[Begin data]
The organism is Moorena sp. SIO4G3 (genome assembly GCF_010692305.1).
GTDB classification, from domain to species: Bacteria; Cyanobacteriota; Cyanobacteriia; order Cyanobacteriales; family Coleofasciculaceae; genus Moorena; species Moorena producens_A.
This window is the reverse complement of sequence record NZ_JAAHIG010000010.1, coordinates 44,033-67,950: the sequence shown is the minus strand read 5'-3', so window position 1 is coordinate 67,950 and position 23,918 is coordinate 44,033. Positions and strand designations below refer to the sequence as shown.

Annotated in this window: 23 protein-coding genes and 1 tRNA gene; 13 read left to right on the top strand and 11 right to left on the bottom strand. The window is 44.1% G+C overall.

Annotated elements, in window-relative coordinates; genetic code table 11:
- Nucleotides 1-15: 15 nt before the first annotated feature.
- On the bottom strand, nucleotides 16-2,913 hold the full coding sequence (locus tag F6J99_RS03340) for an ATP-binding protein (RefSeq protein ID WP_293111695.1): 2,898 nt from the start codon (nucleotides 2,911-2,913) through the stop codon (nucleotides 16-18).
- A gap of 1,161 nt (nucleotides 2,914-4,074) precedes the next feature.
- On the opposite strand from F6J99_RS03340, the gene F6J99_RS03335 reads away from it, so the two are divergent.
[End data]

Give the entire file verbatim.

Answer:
The organism is Moorena sp. SIO4G3 (genome assembly GCF_010692305.1).
GTDB classification, from domain to species: Bacteria; Cyanobacteriota; Cyanobacteriia; order Cyanobacteriales; family Coleofasciculaceae; genus Moorena; species Moorena producens_A.
This window is the reverse complement of sequence record NZ_JAAHIG010000010.1, coordinates 44,033-67,950: the sequence shown is the minus strand read 5'-3', so window position 1 is coordinate 67,950 and position 23,918 is coordinate 44,033. Positions and strand designations below refer to the sequence as shown.

Annotated in this window: 23 protein-coding genes and 1 tRNA gene; 13 read left to right on the top strand and 11 right to left on the bottom strand. The window is 44.1% G+C overall.

Annotated elements, in window-relative coordinates; genetic code table 11:
- Nucleotides 1-15: 15 nt before the first annotated feature.
- On the bottom strand, nucleotides 16-2,913 hold the full coding sequence (locus tag F6J99_RS03340) for an ATP-binding protein (RefSeq protein ID WP_293111695.1): 2,898 nt from the start codon (nucleotides 2,911-2,913) through the stop codon (nucleotides 16-18).
- A gap of 1,161 nt (nucleotides 2,914-4,074) precedes the next feature.
- On the opposite strand from F6J99_RS03340, the gene F6J99_RS03335 reads away from it, so the two are divergent.